UK - Survivor pensions for unmarried and same sex partners are one step closer to becoming compulsory, following a bill proposed by MP Jane Griffiths.
The bill proposed that civil registration between cohabiting couples should be allowed so that they can receive certain legal rights – including the right to a survivor’s pension.
In her speech to the Commons, Jane Griffiths said that the absence of rights is far greater among public rather than private sector pension schemes.
She said: “It is ironic that [the lack of survivor’s provision for unmarried and same sex partners] is reflected throughout public pension schemes,while many private sector schemes recognise the rights of partners and allow people to nominate whomever they wish to receive benefits if they should die.”
Griffiths noted that this model of partnership registration was already widespread in European countries already, where it has proved to work well, according to the Reading East MP.
She said: “The model is one of partnership registration and already exists in Denmark, Norway, Sweden, Iceland, France, Germany, Belgium and the Catalonia region of Spain. Virtually all our near European neighbours have introduced the change and the sky has not fallen in.”
The Law Society has supported these proposals and has called for a separate cohabitation law separate to matrimonial law. The society noted that existing laws are unclear and inadequate in relation to unmarried and same sex partners.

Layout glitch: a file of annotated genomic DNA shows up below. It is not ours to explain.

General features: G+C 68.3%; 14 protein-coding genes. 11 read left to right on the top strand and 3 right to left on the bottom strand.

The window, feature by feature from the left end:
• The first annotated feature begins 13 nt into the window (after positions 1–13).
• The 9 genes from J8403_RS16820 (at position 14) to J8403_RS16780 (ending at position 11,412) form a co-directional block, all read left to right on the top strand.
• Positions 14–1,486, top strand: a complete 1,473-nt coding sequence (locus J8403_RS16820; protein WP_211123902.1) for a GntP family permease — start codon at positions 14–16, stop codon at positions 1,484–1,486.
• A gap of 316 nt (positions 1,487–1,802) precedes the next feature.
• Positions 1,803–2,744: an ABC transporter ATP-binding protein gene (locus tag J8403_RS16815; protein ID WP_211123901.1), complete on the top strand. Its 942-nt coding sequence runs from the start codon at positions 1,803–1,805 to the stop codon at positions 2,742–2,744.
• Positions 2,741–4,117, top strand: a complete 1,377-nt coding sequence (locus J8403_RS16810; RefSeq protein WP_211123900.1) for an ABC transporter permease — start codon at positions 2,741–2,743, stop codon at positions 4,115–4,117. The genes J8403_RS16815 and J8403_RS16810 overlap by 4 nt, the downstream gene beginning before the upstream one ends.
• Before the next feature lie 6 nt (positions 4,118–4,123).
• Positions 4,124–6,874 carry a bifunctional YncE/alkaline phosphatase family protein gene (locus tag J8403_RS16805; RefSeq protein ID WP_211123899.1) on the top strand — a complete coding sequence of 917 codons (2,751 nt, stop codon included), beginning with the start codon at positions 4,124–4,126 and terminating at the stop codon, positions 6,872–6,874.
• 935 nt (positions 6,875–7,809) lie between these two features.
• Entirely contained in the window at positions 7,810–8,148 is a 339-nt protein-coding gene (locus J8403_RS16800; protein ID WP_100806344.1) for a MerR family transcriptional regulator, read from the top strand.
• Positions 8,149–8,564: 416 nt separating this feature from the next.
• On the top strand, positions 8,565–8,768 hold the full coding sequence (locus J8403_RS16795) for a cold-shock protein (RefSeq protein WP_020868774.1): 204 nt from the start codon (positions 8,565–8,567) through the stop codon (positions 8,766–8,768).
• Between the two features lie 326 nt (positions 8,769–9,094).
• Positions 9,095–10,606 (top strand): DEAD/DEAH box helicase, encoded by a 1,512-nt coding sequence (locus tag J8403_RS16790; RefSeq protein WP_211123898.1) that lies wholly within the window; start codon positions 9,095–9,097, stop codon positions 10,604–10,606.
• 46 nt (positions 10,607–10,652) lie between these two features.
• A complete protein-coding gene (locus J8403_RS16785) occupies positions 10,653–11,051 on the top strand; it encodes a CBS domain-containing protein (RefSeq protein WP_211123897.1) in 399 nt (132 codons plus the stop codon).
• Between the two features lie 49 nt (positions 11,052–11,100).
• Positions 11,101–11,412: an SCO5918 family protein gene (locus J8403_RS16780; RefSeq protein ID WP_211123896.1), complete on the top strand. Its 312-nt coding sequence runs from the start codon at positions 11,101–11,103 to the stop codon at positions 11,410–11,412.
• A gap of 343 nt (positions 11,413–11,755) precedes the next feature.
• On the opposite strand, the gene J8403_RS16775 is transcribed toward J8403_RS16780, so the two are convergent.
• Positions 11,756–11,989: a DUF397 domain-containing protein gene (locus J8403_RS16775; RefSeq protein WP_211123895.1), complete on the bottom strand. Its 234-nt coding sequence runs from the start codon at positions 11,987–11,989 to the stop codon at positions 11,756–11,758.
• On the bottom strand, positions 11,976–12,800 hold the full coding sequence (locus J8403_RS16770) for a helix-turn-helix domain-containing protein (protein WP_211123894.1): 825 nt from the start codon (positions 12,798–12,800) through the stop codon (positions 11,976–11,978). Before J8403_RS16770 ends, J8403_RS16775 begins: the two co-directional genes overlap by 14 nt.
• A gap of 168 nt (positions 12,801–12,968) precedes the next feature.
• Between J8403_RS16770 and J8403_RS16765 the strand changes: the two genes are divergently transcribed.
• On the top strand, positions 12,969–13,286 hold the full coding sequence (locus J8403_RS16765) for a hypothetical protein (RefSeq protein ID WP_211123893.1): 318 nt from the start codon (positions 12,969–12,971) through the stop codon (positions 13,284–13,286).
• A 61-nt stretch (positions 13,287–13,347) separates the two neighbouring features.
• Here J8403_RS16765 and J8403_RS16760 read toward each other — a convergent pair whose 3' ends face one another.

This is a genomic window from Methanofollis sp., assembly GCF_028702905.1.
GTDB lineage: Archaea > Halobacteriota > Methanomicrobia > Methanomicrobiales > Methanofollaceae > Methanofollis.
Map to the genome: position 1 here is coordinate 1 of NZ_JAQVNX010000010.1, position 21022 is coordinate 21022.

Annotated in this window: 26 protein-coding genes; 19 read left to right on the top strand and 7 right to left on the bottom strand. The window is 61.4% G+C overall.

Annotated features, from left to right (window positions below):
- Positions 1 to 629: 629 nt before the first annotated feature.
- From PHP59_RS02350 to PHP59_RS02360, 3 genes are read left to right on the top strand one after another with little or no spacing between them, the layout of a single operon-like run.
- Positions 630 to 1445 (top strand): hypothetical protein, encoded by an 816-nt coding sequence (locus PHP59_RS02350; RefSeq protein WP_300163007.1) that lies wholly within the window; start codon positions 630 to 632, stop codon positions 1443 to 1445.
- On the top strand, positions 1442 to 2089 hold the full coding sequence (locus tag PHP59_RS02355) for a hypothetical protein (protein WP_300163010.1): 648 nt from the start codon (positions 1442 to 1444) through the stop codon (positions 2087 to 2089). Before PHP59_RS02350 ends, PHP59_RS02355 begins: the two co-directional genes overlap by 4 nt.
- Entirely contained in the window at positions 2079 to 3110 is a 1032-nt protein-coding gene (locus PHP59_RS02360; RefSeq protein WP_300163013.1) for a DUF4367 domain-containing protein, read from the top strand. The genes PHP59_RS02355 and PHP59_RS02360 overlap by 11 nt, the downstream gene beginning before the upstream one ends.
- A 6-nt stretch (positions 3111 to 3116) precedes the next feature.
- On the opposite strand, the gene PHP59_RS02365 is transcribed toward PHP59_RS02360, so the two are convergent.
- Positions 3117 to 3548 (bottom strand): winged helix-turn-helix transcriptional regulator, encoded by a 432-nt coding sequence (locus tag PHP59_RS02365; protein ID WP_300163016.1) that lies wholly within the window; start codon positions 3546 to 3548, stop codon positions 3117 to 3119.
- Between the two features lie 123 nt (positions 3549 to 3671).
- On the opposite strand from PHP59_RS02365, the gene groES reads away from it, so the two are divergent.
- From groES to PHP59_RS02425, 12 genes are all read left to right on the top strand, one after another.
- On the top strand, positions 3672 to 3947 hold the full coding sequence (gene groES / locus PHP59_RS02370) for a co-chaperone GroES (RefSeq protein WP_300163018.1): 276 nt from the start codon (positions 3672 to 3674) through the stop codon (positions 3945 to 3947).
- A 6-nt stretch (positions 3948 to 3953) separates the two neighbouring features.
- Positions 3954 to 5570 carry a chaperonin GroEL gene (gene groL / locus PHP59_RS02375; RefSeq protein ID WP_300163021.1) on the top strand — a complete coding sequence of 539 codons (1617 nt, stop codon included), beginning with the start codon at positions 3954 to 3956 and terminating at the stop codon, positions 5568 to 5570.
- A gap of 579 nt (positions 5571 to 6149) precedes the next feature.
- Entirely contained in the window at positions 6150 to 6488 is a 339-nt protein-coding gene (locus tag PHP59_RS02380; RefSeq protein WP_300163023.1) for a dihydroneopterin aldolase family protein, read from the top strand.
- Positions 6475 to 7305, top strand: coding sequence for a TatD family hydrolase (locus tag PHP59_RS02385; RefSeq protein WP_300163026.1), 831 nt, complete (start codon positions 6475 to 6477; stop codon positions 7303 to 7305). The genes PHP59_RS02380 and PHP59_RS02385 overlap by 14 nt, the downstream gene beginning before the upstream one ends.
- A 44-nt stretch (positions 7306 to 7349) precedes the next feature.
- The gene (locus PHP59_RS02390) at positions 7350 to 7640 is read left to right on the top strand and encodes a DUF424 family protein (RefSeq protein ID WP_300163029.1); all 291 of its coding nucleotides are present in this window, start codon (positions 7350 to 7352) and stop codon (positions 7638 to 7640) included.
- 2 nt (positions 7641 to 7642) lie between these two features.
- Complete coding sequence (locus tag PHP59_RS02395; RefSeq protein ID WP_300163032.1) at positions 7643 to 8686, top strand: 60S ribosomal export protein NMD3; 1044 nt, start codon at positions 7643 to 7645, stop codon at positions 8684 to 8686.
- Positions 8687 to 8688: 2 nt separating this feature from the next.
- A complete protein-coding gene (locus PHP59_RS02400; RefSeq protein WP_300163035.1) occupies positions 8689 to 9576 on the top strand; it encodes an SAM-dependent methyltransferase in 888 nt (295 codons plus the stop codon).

However, these proposals have proved controversial among some MPs who have taken exception to the bill on religious grounds. Labour MP for Middlesborough Stuart Bell argued that if introduced these rules could undermine marriages.
The bill – introduced under the 10-minute rule – was passed by a majority of 120, meaning that the proposals can be debated in more depth in the forthcoming session of parliament.
This move follows changes earlier this year that gave unmarried and same sex partners equal rights to receive survivors pensions in the MP’s scheme – the Parliamentary Contributory Pension Fund.
An analysis of IGC annual reports finds some lacking in information on value for money, costs and charges, and investment performance. James Phillips explores the findings
A new cost transparency solution is being developed for pension schemes by a financial services technology firm.
Supermarket giant Asda's plans to reform its pensions have been decried as "unfair, unreasonable and unnecessary" as the workers' union began talks with the employer.
The Pensions Administration Standards Association (PASA) has launched a checklist to help trustees with the rectification process for guaranteed minimum pensions (GMP).